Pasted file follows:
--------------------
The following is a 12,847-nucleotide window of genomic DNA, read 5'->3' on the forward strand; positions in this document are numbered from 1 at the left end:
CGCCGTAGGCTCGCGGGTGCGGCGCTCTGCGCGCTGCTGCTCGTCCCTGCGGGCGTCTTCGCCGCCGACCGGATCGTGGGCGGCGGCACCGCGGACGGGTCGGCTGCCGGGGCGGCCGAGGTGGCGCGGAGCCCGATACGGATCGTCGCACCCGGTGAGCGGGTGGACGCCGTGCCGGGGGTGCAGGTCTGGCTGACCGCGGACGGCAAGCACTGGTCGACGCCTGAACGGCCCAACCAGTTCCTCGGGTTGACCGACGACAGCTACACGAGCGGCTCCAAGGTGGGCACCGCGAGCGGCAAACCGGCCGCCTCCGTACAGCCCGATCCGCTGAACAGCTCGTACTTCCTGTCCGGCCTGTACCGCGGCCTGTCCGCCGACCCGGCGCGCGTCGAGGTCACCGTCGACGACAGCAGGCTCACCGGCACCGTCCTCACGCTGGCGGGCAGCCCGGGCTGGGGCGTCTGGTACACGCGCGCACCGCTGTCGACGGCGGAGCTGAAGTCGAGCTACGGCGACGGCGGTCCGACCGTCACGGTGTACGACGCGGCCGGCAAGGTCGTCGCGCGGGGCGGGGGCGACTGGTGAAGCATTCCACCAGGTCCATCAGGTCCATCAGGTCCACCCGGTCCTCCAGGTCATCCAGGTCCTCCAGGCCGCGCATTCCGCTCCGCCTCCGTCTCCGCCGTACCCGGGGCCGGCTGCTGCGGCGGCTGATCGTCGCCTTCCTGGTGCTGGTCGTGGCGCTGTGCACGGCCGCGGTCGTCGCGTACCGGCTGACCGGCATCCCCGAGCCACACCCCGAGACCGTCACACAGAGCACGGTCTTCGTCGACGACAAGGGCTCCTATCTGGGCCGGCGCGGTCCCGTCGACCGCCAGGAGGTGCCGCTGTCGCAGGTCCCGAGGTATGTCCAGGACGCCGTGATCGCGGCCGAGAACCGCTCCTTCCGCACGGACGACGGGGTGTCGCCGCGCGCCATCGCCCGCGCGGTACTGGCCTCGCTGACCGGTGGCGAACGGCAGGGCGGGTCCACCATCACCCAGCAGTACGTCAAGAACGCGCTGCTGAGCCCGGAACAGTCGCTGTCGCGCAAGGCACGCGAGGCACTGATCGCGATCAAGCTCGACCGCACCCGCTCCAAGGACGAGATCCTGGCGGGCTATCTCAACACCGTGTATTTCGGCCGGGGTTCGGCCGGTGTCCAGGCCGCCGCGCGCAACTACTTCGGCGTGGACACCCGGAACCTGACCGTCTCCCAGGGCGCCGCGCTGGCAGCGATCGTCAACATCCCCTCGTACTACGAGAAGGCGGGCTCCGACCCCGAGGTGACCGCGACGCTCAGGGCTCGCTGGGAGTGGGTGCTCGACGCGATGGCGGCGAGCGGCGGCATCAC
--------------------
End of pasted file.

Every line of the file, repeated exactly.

The following is a 12,847-nucleotide window of genomic DNA, read 5'->3' on the forward strand; positions in this document are numbered from 1 at the left end:
CGCCGTAGGCTCGCGGGTGCGGCGCTCTGCGCGCTGCTGCTCGTCCCTGCGGGCGTCTTCGCCGCCGACCGGATCGTGGGCGGCGGCACCGCGGACGGGTCGGCTGCCGGGGCGGCCGAGGTGGCGCGGAGCCCGATACGGATCGTCGCACCCGGTGAGCGGGTGGACGCCGTGCCGGGGGTGCAGGTCTGGCTGACCGCGGACGGCAAGCACTGGTCGACGCCTGAACGGCCCAACCAGTTCCTCGGGTTGACCGACGACAGCTACACGAGCGGCTCCAAGGTGGGCACCGCGAGCGGCAAACCGGCCGCCTCCGTACAGCCCGATCCGCTGAACAGCTCGTACTTCCTGTCCGGCCTGTACCGCGGCCTGTCCGCCGACCCGGCGCGCGTCGAGGTCACCGTCGACGACAGCAGGCTCACCGGCACCGTCCTCACGCTGGCGGGCAGCCCGGGCTGGGGCGTCTGGTACACGCGCGCACCGCTGTCGACGGCGGAGCTGAAGTCGAGCTACGGCGACGGCGGTCCGACCGTCACGGTGTACGACGCGGCCGGCAAGGTCGTCGCGCGGGGCGGGGGCGACTGGTGAAGCATTCCACCAGGTCCATCAGGTCCATCAGGTCCACCCGGTCCTCCAGGTCATCCAGGTCCTCCAGGCCGCGCATTCCGCTCCGCCTCCGTCTCCGCCGTACCCGGGGCCGGCTGCTGCGGCGGCTGATCGTCGCCTTCCTGGTGCTGGTCGTGGCGCTGTGCACGGCCGCGGTCGTCGCGTACCGGCTGACCGGCATCCCCGAGCCACACCCCGAGACCGTCACACAGAGCACGGTCTTCGTCGACGACAAGGGCTCCTATCTGGGCCGGCGCGGTCCCGTCGACCGCCAGGAGGTGCCGCTGTCGCAGGTCCCGAGGTATGTCCAGGACGCCGTGATCGCGGCCGAGAACCGCTCCTTCCGCACGGACGACGGGGTGTCGCCGCGCGCCATCGCCCGCGCGGTACTGGCCTCGCTGACCGGTGGCGAACGGCAGGGCGGGTCCACCATCACCCAGCAGTACGTCAAGAACGCGCTGCTGAGCCCGGAACAGTCGCTGTCGCGCAAGGCACGCGAGGCACTGATCGCGATCAAGCTCGACCGCACCCGCTCCAAGGACGAGATCCTGGCGGGCTATCTCAACACCGTGTATTTCGGCCGGGGTTCGGCCGGTGTCCAGGCCGCCGCGCGCAACTACTTCGGCGTGGACACCCGGAACCTGACCGTCTCCCAGGGCGCCGCGCTGGCAGCGATCGTCAACATCCCCTCGTACTACGAGAAGGCGGGCTCCGACCCCGAGGTGACCGCGACGCTCAGGGCTCGCTGGGAGTGGGTGCTCGACGCGATGGCGGCGAGCGGCGGCATCAC